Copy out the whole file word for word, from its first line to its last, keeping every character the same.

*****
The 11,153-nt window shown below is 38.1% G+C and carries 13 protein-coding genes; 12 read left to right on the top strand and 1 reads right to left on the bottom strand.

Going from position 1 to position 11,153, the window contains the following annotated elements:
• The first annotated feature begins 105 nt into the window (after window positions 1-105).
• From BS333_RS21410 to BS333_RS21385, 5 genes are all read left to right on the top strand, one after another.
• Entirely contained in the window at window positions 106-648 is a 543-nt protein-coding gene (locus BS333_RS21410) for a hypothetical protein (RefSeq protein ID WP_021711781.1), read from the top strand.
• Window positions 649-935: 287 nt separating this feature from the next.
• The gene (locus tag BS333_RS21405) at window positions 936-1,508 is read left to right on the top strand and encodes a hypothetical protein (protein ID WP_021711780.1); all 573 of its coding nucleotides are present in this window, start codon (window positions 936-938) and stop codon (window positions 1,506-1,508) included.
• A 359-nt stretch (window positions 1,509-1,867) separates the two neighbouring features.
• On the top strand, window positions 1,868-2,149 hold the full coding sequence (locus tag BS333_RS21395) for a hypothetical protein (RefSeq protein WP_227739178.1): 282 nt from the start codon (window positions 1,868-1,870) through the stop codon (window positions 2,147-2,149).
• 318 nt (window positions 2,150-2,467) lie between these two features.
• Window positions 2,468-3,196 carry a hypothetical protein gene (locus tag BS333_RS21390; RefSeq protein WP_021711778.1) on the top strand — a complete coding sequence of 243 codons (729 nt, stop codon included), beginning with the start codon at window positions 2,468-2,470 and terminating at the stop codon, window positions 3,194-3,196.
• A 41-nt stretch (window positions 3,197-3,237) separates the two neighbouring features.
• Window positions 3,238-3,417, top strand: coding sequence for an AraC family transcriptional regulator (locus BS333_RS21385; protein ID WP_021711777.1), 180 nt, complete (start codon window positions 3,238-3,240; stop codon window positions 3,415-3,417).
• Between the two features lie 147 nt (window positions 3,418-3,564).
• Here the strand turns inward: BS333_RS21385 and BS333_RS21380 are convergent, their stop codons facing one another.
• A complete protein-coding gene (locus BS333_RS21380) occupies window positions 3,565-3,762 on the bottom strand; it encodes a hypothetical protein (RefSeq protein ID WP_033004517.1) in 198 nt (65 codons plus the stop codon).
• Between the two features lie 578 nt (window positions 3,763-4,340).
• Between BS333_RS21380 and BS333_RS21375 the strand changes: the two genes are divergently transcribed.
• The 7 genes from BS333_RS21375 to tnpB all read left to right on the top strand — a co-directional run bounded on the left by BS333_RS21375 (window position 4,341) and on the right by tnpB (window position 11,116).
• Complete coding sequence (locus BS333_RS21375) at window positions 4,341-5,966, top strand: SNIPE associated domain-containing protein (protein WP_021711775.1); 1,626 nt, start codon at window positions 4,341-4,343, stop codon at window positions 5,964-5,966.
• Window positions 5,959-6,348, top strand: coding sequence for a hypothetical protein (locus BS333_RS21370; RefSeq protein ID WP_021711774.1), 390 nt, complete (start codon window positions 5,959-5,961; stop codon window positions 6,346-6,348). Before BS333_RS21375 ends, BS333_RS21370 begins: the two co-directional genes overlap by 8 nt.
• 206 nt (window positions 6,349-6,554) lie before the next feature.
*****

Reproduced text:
The 11,153-nt window shown below is 38.1% G+C and carries 13 protein-coding genes; 12 read left to right on the top strand and 1 reads right to left on the bottom strand.

Going from position 1 to position 11,153, the window contains the following annotated elements:
• The first annotated feature begins 105 nt into the window (after window positions 1-105).
• From BS333_RS21410 to BS333_RS21385, 5 genes are all read left to right on the top strand, one after another.
• Entirely contained in the window at window positions 106-648 is a 543-nt protein-coding gene (locus BS333_RS21410) for a hypothetical protein (RefSeq protein ID WP_021711781.1), read from the top strand.
• Window positions 649-935: 287 nt separating this feature from the next.
• The gene (locus tag BS333_RS21405) at window positions 936-1,508 is read left to right on the top strand and encodes a hypothetical protein (protein ID WP_021711780.1); all 573 of its coding nucleotides are present in this window, start codon (window positions 936-938) and stop codon (window positions 1,506-1,508) included.
• A 359-nt stretch (window positions 1,509-1,867) separates the two neighbouring features.
• On the top strand, window positions 1,868-2,149 hold the full coding sequence (locus tag BS333_RS21395) for a hypothetical protein (RefSeq protein WP_227739178.1): 282 nt from the start codon (window positions 1,868-1,870) through the stop codon (window positions 2,147-2,149).
• 318 nt (window positions 2,150-2,467) lie between these two features.
• Window positions 2,468-3,196 carry a hypothetical protein gene (locus tag BS333_RS21390; RefSeq protein WP_021711778.1) on the top strand — a complete coding sequence of 243 codons (729 nt, stop codon included), beginning with the start codon at window positions 2,468-2,470 and terminating at the stop codon, window positions 3,194-3,196.
• A 41-nt stretch (window positions 3,197-3,237) separates the two neighbouring features.
• Window positions 3,238-3,417, top strand: coding sequence for an AraC family transcriptional regulator (locus BS333_RS21385; protein ID WP_021711777.1), 180 nt, complete (start codon window positions 3,238-3,240; stop codon window positions 3,415-3,417).
• Between the two features lie 147 nt (window positions 3,418-3,564).
• Here the strand turns inward: BS333_RS21385 and BS333_RS21380 are convergent, their stop codons facing one another.
• A complete protein-coding gene (locus BS333_RS21380) occupies window positions 3,565-3,762 on the bottom strand; it encodes a hypothetical protein (RefSeq protein ID WP_033004517.1) in 198 nt (65 codons plus the stop codon).
• Between the two features lie 578 nt (window positions 3,763-4,340).
• Between BS333_RS21380 and BS333_RS21375 the strand changes: the two genes are divergently transcribed.
• The 7 genes from BS333_RS21375 to tnpB all read left to right on the top strand — a co-directional run bounded on the left by BS333_RS21375 (window position 4,341) and on the right by tnpB (window position 11,116).
• Complete coding sequence (locus BS333_RS21375) at window positions 4,341-5,966, top strand: SNIPE associated domain-containing protein (protein WP_021711775.1); 1,626 nt, start codon at window positions 4,341-4,343, stop codon at window positions 5,964-5,966.
• Window positions 5,959-6,348, top strand: coding sequence for a hypothetical protein (locus BS333_RS21370; RefSeq protein ID WP_021711774.1), 390 nt, complete (start codon window positions 5,959-5,961; stop codon window positions 6,346-6,348). Before BS333_RS21375 ends, BS333_RS21370 begins: the two co-directional genes overlap by 8 nt.
• 206 nt (window positions 6,349-6,554) lie before the next feature.